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Jason Holliston
 
Thursday, April 10, 2003  
Journalism's Role During Wartime

I received an interesting email from a reader today about my post, "Dumb Journalism", below. He took issue with my problems I had with the writer of the Reuters article that annoyed me. I then spent some time talking to a friend, and he took the position that journalists -- perhaps especially during wartime -- do not have a responsibility to be objective or unbiased. He presented the question: should a reporter give the same authority to, say, Hitler's regime and it's propaganda versus the Allies propaganda during WWII? Should the loathing of the Nazi's goals show through? It got me thinking.

Really, this comes down to an ideology of what journalism's role is, and I think that's fluid through the ages. It serves a different purpose in different times, and there are different aspects involved in every story. There's the historical facet, the entertainment facet, and the political facet. To a great extent, history is written by using the accounts of the eye witnesses, and with modern journalism, the witnesses' story is written by the reporter. Donald Rumsfeld told the Iraqi people to find the embedded reporters and tell them their stories about the regime, and the horrors they or people they know had to endure during the past 30 years. Entertainment? It's not simply driven by money and ratings, as the people at Indymedia would surely say. Storytellers throughout human history used the entertainment value of a story to please the crowd and to ensure that the account was passed along through the generations. Entertainment produces interest, and interest produces learning. Ask any history professor, and they'll tell you the same thing. And finally, the political -- the heart of this particular arguement.

The role of politics, I think, has to be defined through the eyes of both the journalist's convictions and the reader's convictions. They work together, and the relevancy of the story is directly affected by this relationship. Simply slanting the story -- coloring it, if you will -- does not necessarily mean the story is garbage, but there are boundaries that should not be crossed. Truth is what you're after, and this should be sacrosanct in any journalism. Truth is what separates journalism from what we heard from the Minister of Disinformation in Baghdad this past few weeks.

In wartime America, where our sons and daughters are putting their life on the line on an hourly basis overseas, biased journalism is not only welcomed -- it's expected by the majority of Americans. Watch Fox News some time and you'll see what Americans want. We don't want the dry relation of the facts, but a factual story through the lens of patriotism. These are not exclusive things, but can work together rather effectively. At the same time, sometimes they can, in fact, work against each other, and this is where the job gets difficult. If Fox News sees a Marine commit an atrocity, will they report it? I believe they will, because this would be that line that must not be crossed. During wartime (or in dealing with anything that is obviously evil or against the greater good), objectivity goes out the window. Emotions can, and should affect reporting. If the reporter can help the cause -- without telling falsehoods -- they are obliged to. Never forget, also, that leaving out relevant facts that affect the story is a lie, just as much as saying the Earth is flat.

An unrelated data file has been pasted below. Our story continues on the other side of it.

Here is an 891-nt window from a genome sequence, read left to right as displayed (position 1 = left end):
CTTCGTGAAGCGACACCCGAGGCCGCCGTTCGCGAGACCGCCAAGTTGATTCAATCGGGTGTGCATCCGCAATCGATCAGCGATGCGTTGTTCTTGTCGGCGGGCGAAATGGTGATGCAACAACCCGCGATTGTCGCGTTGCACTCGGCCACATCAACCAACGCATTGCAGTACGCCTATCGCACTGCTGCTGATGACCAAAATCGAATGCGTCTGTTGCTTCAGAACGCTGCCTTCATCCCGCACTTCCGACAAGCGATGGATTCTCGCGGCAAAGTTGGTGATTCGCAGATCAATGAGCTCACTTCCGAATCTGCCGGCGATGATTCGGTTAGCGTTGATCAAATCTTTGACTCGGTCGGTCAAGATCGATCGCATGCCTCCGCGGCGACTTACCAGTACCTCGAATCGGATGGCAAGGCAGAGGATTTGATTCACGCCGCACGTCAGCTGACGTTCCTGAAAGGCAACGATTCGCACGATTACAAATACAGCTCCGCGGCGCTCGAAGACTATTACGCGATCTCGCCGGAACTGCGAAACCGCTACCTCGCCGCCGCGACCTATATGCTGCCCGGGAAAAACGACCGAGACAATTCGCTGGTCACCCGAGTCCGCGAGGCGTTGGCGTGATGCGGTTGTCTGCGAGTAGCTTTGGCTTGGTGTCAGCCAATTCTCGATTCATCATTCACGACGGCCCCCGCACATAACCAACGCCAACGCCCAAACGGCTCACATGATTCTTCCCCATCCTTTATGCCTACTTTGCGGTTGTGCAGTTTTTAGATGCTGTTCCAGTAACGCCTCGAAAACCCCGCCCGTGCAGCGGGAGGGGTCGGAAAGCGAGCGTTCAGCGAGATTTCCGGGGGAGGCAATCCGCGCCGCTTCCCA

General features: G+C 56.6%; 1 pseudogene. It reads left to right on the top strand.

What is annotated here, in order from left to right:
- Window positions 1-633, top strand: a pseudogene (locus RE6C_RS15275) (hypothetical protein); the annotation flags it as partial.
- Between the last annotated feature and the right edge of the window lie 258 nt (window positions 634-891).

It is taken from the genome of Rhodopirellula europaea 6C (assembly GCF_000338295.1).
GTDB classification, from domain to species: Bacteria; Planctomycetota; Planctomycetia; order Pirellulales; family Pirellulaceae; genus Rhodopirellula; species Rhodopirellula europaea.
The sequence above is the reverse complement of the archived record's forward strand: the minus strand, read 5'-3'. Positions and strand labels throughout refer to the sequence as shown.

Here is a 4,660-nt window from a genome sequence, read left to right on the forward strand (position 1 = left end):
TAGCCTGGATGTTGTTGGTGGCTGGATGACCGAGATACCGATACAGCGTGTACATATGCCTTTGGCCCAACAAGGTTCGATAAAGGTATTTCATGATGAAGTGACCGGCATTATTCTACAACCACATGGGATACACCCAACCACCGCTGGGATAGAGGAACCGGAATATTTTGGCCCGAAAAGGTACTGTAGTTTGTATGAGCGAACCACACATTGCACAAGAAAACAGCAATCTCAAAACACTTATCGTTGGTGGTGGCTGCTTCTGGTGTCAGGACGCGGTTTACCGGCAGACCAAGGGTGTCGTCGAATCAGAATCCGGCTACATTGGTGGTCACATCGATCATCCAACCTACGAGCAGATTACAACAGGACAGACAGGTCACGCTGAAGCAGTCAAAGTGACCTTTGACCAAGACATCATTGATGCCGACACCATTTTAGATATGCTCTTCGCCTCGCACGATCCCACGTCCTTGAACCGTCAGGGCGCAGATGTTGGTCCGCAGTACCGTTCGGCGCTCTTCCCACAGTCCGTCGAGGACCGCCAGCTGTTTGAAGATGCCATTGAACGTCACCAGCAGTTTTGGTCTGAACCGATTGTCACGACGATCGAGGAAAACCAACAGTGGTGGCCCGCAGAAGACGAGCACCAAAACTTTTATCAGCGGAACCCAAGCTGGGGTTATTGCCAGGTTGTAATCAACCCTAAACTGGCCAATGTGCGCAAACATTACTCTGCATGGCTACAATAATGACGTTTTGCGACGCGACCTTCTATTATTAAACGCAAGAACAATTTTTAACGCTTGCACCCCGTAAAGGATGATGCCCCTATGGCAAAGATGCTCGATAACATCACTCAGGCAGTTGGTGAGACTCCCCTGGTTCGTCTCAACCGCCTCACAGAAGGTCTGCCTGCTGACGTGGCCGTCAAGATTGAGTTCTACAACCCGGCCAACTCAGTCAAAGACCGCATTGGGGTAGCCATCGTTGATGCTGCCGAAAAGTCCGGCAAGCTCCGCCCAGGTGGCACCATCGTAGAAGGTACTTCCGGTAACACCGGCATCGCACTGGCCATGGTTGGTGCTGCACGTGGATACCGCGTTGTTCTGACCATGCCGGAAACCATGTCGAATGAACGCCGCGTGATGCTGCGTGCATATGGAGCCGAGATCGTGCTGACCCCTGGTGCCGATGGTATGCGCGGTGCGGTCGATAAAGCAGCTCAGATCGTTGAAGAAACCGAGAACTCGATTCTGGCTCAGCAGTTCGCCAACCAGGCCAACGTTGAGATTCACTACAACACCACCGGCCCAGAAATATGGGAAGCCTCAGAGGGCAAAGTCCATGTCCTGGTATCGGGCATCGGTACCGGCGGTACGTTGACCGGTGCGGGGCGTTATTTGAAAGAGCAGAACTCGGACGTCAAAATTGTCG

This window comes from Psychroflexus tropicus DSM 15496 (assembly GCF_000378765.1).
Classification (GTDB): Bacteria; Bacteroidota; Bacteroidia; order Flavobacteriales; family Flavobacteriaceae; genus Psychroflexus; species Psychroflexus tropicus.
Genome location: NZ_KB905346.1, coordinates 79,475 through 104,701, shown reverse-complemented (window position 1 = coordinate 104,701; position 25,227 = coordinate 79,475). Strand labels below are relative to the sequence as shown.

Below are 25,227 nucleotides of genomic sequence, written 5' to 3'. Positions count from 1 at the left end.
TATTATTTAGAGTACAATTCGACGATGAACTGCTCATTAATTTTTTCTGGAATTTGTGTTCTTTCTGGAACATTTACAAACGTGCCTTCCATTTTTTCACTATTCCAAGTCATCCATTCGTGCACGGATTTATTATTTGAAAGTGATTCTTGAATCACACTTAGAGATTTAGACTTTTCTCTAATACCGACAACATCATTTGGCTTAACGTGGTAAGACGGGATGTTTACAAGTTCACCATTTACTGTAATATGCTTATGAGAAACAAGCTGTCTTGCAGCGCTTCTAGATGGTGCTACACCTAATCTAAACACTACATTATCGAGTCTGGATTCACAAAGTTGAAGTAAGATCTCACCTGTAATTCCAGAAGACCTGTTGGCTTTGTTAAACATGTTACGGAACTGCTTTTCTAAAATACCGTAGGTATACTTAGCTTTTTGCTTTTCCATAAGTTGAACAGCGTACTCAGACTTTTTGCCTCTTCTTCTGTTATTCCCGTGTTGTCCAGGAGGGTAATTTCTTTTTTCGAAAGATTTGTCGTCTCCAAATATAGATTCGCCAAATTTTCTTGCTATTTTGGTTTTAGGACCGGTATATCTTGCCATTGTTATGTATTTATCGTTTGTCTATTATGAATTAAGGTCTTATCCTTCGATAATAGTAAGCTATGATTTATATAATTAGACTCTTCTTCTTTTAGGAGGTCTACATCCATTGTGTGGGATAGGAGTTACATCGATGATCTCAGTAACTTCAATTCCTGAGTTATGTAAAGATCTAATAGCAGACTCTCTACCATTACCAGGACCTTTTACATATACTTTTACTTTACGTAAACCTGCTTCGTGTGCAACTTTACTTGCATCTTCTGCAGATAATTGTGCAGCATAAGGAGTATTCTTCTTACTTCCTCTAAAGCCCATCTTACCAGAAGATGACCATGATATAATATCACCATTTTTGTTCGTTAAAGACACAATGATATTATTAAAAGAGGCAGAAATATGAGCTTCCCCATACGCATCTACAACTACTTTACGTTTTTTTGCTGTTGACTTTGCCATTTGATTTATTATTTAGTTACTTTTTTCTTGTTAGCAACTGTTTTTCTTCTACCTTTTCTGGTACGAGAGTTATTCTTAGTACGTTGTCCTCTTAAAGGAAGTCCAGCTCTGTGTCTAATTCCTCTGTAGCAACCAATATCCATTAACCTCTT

So, let me look at my post below. I stand by what I said in the first case -- the reporter left out the fact that most of the people in Baghdad fighting us are out of uniform, and the doctor had no way of knowing if the injured were shopkeepers or paramilitary taking pot shots at our troops. He should have put this in as a qualifier of the doctors' statements, but he didn't. This is bad journalism, through and through. He's putting forth a political point of view through falsehoods, and I really don't see how this could be argued, unless he just made a mistake and forgot. Doubtful. The second, though, I'll take my judgment back. It's not bad journalism, but it is propaganda (which, again, unlike what the folks at Indymedia would like to think, does not necessarily mean lies) that puts forth an anti-American point of view. It's in the same vein of many of the New York Time's stories in the past several weeks. Subtle word play that's put in a story specifically to nudge the reader's emotions in a specific (read: antiwar) direction. Regardless, this isn't bad journalism. I still reserve the right -- as someone that's a prouder American that I probably ever have been -- to be disgusted by it.

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